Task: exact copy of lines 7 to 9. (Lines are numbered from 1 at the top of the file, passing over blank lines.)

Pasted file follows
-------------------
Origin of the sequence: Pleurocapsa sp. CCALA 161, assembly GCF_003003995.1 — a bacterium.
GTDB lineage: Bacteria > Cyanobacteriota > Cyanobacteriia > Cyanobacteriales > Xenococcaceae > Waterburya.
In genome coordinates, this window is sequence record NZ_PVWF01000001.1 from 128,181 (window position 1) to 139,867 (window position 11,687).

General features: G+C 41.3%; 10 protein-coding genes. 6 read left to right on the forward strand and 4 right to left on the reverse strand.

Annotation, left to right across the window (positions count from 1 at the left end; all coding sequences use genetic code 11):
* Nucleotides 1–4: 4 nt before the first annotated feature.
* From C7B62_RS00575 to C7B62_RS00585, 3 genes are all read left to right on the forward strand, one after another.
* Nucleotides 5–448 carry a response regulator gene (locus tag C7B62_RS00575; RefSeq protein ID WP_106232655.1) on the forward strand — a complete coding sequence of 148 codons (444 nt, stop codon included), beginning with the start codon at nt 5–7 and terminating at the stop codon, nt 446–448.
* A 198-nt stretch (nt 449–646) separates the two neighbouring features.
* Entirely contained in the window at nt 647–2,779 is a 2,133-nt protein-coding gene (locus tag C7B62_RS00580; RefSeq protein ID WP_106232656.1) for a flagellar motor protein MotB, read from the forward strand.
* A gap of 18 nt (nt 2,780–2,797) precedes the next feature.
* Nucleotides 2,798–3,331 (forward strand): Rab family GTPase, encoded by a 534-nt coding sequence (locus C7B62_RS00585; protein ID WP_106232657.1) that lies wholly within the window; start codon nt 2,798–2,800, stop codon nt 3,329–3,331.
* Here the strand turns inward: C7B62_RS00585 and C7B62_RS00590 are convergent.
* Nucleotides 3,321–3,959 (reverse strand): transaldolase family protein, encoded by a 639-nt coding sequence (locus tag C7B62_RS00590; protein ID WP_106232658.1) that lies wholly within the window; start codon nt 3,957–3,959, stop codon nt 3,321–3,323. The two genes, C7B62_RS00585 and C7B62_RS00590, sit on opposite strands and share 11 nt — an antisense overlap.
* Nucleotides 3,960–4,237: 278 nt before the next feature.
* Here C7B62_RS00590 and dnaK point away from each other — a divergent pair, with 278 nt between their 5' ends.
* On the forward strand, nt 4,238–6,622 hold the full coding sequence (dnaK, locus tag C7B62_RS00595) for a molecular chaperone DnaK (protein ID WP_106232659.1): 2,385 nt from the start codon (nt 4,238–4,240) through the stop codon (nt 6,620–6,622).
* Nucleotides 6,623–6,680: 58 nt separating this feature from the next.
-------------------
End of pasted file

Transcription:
* From C7B62_RS00575 to C7B62_RS00585, 3 genes are all read left to right on the forward strand, one after another.
* Nucleotides 5–448 carry a response regulator gene (locus tag C7B62_RS00575; RefSeq protein ID WP_106232655.1) on the forward strand — a complete coding sequence of 148 codons (444 nt, stop codon included), beginning with the start codon at nt 5–7 and terminating at the stop codon, nt 446–448.
* A 198-nt stretch (nt 449–646) separates the two neighbouring features.